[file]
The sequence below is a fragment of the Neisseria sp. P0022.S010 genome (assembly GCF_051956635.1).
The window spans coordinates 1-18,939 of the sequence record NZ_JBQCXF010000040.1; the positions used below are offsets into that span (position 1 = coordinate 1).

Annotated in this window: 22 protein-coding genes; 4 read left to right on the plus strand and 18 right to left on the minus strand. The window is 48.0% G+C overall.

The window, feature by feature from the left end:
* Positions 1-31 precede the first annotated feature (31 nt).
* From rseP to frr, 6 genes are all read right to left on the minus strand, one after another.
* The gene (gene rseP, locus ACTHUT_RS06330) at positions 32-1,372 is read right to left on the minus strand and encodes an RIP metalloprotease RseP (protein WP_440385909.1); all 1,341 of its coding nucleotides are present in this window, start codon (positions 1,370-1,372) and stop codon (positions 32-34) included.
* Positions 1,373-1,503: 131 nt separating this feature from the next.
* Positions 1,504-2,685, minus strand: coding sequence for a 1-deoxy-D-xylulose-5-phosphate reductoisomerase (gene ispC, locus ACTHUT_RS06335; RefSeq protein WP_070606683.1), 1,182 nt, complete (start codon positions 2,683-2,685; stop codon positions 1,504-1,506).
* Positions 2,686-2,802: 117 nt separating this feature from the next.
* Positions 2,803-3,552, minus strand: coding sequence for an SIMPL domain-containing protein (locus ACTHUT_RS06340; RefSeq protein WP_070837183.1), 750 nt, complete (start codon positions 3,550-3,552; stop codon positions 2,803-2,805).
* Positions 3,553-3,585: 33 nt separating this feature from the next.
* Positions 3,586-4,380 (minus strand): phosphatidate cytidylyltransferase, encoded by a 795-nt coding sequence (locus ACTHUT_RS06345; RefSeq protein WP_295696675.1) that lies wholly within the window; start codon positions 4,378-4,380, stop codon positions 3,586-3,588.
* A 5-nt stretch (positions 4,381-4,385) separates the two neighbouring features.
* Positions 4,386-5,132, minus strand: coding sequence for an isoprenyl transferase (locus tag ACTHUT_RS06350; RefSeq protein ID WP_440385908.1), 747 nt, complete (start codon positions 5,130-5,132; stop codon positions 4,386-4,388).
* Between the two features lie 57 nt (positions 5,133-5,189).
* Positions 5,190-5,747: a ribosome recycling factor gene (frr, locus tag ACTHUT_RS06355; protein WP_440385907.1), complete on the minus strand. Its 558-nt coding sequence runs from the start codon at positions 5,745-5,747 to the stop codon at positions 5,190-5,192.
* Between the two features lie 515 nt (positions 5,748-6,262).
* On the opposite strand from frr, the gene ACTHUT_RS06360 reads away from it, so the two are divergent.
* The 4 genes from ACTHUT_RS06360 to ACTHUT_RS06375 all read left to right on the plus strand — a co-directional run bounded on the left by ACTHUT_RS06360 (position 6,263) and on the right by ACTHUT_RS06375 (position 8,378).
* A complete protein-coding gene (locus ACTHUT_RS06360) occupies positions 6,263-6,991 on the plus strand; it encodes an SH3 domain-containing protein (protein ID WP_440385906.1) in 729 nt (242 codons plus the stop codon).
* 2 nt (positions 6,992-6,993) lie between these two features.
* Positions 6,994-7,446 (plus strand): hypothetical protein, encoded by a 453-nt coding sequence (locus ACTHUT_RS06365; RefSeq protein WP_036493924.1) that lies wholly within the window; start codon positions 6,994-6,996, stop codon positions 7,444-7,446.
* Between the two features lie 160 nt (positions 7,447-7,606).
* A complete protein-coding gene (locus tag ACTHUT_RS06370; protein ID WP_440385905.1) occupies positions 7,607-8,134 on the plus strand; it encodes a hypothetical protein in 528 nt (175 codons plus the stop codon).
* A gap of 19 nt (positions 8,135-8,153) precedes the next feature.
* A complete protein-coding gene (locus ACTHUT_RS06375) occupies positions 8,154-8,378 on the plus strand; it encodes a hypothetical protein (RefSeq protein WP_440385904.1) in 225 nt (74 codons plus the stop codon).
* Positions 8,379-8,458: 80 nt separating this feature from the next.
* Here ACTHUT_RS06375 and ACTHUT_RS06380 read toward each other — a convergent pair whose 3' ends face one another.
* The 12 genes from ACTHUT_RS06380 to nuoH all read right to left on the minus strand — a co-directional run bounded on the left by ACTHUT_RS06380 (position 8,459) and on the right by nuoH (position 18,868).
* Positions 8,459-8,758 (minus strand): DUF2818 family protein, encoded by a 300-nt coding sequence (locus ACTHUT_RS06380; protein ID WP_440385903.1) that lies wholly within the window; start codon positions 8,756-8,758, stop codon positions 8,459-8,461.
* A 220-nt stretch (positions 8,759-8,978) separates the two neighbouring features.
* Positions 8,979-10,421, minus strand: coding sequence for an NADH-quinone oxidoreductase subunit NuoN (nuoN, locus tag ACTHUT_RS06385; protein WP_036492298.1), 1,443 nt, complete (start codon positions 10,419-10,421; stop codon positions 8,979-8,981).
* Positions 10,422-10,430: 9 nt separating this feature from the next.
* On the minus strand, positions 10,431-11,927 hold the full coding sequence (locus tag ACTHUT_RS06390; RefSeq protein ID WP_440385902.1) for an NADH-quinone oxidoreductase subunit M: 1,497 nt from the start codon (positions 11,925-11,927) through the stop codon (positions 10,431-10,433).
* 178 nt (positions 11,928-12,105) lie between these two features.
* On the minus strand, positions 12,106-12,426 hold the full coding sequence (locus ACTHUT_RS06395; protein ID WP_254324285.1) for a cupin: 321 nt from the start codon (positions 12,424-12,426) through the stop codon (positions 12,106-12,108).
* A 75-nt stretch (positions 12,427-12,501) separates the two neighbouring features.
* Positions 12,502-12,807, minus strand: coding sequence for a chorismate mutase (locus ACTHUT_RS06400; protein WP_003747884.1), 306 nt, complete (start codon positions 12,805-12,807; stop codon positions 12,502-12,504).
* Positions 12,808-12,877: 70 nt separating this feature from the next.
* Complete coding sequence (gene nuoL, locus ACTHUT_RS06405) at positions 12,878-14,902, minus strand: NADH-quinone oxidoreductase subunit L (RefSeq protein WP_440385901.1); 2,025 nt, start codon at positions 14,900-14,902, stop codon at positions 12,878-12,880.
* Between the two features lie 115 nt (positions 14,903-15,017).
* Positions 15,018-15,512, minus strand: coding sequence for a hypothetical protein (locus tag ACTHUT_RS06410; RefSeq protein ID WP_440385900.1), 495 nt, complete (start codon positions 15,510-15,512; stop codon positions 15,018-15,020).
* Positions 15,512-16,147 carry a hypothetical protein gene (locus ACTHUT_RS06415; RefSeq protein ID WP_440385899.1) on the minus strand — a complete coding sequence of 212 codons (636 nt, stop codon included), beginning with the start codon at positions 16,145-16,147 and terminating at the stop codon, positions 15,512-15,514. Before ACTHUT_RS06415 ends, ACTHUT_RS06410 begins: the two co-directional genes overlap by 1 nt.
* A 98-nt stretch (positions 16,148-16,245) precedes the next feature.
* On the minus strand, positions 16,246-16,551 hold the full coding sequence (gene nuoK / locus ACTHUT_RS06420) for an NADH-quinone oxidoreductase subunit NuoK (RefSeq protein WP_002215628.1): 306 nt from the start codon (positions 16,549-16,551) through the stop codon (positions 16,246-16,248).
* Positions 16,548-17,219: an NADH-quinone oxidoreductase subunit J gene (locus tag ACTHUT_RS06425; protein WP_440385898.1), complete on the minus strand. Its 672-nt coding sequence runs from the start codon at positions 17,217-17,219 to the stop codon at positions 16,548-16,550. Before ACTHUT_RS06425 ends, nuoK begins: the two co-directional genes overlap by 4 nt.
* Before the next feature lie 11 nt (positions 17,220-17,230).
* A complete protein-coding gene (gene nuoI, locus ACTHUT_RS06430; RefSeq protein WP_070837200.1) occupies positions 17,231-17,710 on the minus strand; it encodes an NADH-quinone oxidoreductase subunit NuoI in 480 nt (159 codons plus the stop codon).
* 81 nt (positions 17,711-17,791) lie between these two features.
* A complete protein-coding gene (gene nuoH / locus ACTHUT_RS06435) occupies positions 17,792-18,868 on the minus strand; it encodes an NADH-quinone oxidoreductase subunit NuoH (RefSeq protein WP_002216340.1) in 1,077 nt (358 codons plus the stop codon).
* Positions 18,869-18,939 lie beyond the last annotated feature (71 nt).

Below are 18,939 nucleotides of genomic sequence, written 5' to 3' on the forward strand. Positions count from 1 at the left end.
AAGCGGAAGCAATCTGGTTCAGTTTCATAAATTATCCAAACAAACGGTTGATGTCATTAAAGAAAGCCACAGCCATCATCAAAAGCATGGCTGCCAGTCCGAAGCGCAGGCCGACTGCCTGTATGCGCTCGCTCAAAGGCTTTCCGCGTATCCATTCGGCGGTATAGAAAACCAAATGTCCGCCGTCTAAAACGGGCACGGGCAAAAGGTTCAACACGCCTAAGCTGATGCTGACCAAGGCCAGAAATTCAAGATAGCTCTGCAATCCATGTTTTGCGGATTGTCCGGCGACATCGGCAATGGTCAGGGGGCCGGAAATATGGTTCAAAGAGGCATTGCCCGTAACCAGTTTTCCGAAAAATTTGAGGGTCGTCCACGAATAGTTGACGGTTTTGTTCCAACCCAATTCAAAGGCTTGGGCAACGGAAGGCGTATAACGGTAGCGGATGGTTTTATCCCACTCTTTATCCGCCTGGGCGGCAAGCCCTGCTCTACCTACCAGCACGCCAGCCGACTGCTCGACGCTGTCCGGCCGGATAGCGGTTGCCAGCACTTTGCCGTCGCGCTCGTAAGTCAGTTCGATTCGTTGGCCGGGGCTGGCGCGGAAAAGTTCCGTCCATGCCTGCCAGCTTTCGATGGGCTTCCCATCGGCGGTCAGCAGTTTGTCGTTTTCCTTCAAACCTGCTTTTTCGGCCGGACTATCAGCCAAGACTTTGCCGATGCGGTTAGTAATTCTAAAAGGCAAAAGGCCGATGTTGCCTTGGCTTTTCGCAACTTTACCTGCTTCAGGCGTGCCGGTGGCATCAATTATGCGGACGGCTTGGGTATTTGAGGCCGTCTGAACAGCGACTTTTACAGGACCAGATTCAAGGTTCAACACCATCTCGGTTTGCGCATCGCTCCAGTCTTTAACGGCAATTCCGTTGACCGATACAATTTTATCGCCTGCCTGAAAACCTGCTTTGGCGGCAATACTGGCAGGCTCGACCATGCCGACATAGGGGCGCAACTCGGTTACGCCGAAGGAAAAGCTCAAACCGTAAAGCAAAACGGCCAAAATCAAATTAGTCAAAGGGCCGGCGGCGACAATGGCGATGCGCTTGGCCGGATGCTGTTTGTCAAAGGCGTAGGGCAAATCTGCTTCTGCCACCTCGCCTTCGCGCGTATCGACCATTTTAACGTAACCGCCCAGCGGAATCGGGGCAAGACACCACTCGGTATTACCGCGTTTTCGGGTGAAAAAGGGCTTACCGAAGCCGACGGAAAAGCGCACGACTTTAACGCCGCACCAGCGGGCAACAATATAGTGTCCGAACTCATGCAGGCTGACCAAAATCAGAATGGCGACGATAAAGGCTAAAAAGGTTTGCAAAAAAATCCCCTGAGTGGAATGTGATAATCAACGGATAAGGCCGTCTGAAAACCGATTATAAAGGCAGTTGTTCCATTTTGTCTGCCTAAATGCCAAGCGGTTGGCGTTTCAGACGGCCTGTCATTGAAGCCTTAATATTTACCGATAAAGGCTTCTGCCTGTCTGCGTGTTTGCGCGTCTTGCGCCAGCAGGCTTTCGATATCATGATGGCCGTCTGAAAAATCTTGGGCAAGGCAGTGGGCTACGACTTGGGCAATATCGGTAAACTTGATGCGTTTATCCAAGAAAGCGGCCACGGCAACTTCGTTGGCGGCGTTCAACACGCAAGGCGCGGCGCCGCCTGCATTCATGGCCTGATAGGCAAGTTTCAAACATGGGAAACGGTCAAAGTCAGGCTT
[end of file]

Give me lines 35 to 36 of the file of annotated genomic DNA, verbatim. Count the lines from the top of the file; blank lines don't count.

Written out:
* On the minus strand, positions 10,431-11,927 hold the full coding sequence (locus tag ACTHUT_RS06390; RefSeq protein ID WP_440385902.1) for an NADH-quinone oxidoreductase subunit M: 1,497 nt from the start codon (positions 11,925-11,927) through the stop codon (positions 10,431-10,433).
* 178 nt (positions 11,928-12,105) lie between these two features.